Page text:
By Ben Blanchard | BEIJING
Philippine President Rodrigo Duterte announced his "separation" from the United States on Thursday, declaring he had realigned with China as the two agreed to resolve their South China Sea dispute through talks.
Duterte made his comments in Beijing, where he is visiting with at least 200 business people to pave the way for what he calls a new commercial alliance as relations with longtime ally Washington deteriorate.
"In this venue, your honors, in this venue, I announce my separation from the United States," Duterte told Chinese and Philippine business people, to applause, at a forum in the Great Hall of the People attended by Chinese Vice Premier Zhang Gaoli.
"Both in military, not maybe social, but economics also. America has lost."
Duterte's efforts to engage China, months after a tribunal in the Hague ruled that Beijing did not have historic rights to the South China Sea in a case brought by the previous administration in Manila, marks a reversal in foreign policy since the 71-year-old former mayor took office on June 30.
His trade secretary, Ramon Lopez, said $13.5 billion in deals would be signed during the China trip.
"I've realigned myself in your ideological flow and maybe I will also go to Russia to talk to (President Vladimir) Putin and tell him that there are three of us against the world - China, Philippines and Russia. It's the only way," Duterte told his Beijing audience.
Duterte's remarks will prompt fresh concern in the United States, where the Obama administration has seen Manila as an important ally in its "rebalance" of resources to Asia in the face of a rising China.
The administration agreed a deal with Duterte's predecessor granting U.S. forces rotational access to bases in the Philippines and further doubts will be raised about the future of this arrangement.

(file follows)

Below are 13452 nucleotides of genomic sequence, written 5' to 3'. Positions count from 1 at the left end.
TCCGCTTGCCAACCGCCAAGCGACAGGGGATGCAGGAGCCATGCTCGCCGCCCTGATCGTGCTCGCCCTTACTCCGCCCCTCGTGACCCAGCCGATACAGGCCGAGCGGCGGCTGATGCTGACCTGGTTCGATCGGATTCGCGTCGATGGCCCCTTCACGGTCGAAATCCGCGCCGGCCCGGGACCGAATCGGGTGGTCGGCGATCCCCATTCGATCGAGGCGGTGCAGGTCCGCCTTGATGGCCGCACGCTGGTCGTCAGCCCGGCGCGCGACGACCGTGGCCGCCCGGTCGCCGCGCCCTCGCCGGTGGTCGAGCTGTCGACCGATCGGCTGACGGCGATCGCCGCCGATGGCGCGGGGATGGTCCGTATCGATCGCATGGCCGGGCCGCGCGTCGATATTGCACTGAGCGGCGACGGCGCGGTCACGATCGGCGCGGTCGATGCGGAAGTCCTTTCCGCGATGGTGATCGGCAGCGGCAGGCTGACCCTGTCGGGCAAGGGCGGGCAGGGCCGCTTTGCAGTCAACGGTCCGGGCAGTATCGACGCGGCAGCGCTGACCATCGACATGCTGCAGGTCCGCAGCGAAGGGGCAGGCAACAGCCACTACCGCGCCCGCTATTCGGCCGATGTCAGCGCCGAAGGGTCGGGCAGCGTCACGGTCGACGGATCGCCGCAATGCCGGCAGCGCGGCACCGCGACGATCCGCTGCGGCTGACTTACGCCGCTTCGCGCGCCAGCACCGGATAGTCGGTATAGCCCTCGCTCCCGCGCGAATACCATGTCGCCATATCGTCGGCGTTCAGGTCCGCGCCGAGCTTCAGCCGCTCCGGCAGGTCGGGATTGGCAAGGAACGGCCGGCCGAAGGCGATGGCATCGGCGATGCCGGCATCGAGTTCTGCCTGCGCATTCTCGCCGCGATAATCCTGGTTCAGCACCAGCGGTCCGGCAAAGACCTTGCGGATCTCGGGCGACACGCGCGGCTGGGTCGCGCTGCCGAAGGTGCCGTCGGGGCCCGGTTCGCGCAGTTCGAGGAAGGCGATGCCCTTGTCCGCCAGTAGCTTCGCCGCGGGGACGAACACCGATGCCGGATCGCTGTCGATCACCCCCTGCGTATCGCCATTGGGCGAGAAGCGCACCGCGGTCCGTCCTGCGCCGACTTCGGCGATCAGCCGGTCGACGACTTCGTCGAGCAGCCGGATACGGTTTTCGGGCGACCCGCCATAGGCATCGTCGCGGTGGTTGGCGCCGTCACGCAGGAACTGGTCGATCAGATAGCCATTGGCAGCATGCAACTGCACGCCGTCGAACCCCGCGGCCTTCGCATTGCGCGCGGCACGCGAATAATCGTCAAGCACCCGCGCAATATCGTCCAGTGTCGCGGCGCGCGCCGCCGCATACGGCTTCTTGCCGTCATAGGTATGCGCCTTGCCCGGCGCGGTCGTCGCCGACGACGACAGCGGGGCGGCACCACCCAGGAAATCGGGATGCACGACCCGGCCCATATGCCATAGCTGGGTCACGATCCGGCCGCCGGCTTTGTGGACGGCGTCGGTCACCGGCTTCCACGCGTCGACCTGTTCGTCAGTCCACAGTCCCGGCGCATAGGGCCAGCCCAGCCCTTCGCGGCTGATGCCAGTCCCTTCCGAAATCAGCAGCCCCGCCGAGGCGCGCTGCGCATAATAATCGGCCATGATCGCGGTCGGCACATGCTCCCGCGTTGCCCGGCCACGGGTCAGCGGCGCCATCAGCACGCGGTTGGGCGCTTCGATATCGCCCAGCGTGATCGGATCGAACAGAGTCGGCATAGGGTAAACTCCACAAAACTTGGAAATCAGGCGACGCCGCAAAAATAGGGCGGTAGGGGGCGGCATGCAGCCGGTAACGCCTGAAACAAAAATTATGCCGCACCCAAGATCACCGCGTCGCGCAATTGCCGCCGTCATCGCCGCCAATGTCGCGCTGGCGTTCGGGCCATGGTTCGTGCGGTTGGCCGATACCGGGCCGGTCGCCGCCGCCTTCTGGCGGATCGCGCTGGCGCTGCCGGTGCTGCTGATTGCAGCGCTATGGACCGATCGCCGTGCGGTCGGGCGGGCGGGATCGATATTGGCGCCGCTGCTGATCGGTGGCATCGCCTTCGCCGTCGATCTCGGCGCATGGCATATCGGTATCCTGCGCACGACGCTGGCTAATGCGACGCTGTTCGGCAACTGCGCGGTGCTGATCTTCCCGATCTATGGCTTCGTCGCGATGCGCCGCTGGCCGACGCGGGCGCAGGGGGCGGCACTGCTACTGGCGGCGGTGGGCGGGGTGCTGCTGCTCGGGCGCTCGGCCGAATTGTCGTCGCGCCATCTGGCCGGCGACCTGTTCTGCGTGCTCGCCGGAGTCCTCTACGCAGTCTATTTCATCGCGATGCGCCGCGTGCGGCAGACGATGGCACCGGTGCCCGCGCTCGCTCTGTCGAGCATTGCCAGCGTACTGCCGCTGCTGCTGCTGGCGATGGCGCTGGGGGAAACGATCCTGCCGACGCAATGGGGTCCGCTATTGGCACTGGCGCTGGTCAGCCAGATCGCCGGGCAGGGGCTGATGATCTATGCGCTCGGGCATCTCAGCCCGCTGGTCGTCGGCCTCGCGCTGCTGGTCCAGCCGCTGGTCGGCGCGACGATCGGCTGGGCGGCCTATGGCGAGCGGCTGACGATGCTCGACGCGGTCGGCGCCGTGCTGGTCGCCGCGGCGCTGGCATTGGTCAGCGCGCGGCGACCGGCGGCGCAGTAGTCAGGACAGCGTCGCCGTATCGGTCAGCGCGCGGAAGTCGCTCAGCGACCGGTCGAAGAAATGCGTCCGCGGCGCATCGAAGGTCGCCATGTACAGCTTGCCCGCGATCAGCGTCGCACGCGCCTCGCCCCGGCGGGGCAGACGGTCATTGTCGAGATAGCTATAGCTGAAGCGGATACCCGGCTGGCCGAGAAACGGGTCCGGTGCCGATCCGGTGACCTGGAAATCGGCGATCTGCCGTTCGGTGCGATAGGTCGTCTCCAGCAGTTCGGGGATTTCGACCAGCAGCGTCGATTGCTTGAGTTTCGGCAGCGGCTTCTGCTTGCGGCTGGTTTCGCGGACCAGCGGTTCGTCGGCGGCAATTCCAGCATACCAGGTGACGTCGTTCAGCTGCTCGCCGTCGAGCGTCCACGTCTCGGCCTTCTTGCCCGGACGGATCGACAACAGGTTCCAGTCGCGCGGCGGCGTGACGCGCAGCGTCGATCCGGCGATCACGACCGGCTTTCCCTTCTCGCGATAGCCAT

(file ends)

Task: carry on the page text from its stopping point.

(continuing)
In Washington, the U.S. State Department said it was "baffled" by Duterte's comments and would seek an explanation when Daniel Russel, the top U.S. diplomat for East Asian and Pacific Affairs, visits Manila this weekend.
"We are going to be seeking an explanation of exactly what the president meant when he talked about separation from the U.S.," said State Department spokesman John Kirby. "It's not clear to us exactly what that means in all its ramifications."
Both the State Department and the White House portrayed Duterte's comments as being at odds with the close, long-standing alliance between the two countries. They said Washington would welcome closer ties between Beijing and Manila, however.
"The U.S.-Philippine alliance is built on a 70-year history, rich people to people ties and a long list of shared security concerns," White House spokesman Eric Schultz told reporters, noting that the administration has not received any request from Filipino officials to alter bilateral cooperation.
A few hours after Duterte's speech, his top economic policymakers released a statement saying that, while Asian economic integration was "long overdue", that did not mean the Philippines was turning its back on the West.
I bet that did surprise some people. Especially the ones who just announced last May that we were going to activate 5 new bases there.
It sounds to me like we have another little wannabe tin pot dictator on our hands who is as crazy as a shithouse rat.
I imagine someone will be dispatched over there to have a short chat with the fellow to remind him of what the future could look like if he doesn't straighten up.
Uh huh, it didn't take long to walk that shit back now did it?